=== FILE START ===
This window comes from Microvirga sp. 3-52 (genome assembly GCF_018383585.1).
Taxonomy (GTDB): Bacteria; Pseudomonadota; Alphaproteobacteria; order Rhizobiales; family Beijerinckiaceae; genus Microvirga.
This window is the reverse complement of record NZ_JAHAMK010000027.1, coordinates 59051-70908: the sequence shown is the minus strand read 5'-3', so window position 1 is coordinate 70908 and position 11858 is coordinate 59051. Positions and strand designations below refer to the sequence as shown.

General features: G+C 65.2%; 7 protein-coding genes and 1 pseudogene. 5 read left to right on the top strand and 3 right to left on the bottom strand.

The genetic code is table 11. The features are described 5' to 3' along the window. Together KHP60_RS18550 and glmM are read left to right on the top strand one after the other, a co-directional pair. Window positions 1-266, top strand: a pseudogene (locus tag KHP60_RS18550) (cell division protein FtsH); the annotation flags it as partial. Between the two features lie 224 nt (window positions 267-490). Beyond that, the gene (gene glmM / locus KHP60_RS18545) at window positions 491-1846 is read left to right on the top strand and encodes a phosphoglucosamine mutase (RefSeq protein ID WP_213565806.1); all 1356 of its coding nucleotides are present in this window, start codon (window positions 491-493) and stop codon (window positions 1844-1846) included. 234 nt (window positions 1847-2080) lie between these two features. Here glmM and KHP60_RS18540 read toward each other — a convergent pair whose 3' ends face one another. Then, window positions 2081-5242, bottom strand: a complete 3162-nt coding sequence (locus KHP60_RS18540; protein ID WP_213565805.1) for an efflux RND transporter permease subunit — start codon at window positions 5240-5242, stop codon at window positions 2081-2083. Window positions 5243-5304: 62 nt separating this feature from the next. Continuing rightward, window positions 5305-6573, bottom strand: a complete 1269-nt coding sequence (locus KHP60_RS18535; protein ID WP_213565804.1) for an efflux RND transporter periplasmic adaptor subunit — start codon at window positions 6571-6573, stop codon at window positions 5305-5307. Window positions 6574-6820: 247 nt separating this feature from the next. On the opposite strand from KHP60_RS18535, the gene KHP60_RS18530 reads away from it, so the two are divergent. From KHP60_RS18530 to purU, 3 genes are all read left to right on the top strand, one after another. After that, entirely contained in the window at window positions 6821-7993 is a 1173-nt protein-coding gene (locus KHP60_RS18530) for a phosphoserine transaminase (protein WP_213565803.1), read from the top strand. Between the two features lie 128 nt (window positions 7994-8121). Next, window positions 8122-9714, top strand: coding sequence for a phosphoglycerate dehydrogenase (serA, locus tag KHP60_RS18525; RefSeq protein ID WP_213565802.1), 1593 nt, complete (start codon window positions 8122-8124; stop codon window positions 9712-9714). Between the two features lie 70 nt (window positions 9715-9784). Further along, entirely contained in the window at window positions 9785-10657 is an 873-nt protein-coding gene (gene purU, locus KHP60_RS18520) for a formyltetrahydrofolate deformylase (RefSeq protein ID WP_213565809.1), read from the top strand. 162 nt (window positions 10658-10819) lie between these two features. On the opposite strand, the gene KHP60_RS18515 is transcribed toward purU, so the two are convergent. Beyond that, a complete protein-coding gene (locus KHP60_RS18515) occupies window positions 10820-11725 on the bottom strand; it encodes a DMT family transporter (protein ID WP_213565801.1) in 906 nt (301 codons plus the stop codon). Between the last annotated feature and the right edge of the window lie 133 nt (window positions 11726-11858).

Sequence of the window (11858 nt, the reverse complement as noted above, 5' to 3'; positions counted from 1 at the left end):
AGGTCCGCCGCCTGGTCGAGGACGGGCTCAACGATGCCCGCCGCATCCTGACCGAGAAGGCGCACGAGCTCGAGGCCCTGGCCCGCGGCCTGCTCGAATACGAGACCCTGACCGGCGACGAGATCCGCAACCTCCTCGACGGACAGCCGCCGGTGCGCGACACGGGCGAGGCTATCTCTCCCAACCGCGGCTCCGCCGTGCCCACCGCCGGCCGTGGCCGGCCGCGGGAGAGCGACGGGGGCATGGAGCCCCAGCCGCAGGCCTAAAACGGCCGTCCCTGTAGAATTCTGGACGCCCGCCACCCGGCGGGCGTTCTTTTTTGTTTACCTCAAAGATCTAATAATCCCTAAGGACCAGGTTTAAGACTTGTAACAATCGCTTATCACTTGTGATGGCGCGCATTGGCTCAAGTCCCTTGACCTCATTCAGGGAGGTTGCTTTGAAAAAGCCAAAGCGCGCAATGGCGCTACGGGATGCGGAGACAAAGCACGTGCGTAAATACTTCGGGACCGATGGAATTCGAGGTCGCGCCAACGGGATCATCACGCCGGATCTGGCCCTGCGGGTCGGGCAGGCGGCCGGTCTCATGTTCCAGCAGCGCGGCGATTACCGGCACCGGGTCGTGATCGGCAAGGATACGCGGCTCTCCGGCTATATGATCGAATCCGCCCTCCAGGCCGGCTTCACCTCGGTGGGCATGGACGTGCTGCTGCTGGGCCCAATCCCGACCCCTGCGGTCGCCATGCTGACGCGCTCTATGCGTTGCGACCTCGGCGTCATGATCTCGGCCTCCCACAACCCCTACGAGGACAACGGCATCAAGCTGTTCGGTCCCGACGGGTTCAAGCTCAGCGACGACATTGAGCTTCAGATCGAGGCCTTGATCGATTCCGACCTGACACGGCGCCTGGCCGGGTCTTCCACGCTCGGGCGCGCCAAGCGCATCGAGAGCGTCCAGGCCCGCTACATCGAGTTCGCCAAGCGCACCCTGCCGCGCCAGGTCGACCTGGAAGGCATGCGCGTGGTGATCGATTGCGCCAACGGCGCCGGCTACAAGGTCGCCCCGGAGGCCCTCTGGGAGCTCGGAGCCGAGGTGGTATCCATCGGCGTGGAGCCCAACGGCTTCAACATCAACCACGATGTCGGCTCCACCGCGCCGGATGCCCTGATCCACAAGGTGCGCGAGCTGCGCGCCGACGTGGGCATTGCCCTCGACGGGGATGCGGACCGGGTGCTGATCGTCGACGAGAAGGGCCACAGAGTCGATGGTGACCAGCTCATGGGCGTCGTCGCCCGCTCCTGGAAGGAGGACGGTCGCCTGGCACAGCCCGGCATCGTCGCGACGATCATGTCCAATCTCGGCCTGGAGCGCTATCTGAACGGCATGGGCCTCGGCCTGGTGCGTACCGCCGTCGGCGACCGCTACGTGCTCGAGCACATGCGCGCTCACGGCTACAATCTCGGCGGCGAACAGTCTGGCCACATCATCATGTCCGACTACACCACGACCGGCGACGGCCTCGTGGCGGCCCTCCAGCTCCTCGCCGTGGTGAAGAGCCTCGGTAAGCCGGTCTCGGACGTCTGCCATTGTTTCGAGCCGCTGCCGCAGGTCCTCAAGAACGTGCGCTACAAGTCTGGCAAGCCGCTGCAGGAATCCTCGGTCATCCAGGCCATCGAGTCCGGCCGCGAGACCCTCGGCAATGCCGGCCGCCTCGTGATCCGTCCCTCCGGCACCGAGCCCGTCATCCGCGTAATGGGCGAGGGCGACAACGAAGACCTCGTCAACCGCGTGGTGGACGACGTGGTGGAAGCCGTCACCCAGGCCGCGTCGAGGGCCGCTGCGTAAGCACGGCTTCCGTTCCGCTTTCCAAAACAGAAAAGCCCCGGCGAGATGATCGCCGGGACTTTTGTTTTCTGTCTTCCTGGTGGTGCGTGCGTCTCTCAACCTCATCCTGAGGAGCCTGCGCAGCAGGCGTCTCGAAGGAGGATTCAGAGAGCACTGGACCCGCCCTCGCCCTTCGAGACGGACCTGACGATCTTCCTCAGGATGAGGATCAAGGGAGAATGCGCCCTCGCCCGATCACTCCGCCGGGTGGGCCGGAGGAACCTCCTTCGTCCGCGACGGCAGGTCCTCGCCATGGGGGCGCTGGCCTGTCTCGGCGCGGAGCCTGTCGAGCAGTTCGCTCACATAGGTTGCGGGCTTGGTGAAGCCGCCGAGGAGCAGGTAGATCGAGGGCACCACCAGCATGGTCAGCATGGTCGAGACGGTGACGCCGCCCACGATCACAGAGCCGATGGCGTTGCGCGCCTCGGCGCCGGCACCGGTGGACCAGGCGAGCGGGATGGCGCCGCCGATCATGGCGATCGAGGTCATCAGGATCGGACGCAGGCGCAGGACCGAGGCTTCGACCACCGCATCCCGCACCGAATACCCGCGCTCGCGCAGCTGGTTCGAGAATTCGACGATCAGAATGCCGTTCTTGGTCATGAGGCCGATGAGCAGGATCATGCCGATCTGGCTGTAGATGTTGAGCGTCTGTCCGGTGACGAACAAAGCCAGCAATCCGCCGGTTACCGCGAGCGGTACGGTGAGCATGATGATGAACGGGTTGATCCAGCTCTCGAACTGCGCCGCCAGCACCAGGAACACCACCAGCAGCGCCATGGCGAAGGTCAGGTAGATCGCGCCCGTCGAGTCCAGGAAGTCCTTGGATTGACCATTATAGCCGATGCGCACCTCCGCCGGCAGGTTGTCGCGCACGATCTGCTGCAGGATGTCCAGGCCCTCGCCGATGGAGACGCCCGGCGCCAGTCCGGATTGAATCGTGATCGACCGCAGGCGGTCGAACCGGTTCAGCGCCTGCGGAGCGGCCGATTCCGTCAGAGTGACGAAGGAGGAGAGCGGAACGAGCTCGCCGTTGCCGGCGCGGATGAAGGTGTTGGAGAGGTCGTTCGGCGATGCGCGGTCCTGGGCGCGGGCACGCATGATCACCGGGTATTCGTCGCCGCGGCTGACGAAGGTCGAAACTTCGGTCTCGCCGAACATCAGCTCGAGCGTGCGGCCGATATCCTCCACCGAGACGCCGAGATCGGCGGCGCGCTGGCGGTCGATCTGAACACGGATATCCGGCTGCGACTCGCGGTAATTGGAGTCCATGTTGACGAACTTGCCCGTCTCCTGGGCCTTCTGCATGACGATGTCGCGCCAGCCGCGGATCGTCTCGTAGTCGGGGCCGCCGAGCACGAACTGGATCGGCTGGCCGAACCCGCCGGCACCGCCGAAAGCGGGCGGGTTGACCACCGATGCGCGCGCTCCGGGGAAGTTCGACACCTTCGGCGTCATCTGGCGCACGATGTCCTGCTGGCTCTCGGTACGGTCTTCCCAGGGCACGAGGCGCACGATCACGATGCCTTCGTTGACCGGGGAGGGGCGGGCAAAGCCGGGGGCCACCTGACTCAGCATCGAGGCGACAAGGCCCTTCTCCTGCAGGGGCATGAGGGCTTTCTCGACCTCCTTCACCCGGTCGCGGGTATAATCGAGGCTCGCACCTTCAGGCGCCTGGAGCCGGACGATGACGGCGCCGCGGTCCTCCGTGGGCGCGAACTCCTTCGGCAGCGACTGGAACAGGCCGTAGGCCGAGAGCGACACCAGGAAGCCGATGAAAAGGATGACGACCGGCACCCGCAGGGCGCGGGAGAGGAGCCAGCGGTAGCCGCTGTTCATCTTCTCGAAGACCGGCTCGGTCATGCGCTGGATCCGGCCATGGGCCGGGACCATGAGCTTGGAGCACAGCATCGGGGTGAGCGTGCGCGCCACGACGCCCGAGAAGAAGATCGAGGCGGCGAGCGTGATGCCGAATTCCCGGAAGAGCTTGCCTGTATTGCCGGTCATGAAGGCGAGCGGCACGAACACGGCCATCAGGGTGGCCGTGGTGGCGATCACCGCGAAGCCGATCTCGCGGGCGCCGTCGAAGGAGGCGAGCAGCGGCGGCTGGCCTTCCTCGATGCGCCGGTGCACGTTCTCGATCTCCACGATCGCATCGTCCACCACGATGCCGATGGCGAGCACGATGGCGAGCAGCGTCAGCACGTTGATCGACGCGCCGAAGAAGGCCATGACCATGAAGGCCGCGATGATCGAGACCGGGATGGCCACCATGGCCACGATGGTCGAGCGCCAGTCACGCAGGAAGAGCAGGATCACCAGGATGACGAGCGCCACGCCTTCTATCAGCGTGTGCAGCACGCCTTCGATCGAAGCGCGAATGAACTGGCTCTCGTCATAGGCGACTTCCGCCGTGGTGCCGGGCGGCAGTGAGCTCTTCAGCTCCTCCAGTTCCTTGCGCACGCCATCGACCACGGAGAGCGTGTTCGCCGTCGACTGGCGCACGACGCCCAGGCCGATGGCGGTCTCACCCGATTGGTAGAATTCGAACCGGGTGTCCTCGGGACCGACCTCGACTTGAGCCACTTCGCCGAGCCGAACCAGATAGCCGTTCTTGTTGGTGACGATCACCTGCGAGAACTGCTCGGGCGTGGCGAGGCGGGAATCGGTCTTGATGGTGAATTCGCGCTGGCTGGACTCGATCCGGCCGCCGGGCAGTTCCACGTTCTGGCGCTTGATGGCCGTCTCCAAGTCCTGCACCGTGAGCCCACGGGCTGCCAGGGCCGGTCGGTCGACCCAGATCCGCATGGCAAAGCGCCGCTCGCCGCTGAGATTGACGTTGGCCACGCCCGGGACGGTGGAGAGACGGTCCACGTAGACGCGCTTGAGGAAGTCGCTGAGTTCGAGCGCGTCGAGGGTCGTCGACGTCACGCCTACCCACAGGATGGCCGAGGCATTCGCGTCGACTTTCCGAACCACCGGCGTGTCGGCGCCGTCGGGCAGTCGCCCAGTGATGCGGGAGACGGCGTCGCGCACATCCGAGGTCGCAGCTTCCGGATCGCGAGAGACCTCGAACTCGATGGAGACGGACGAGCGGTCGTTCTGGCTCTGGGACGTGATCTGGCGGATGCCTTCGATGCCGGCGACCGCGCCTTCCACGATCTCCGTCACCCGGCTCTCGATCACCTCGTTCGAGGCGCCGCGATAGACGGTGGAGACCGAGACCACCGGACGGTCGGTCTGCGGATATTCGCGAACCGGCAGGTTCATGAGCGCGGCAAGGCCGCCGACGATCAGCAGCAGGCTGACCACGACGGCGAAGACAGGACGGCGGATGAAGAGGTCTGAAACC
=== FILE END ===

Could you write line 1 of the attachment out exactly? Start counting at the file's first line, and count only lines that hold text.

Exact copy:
This window comes from Microvirga sp. 3-52 (genome assembly GCF_018383585.1).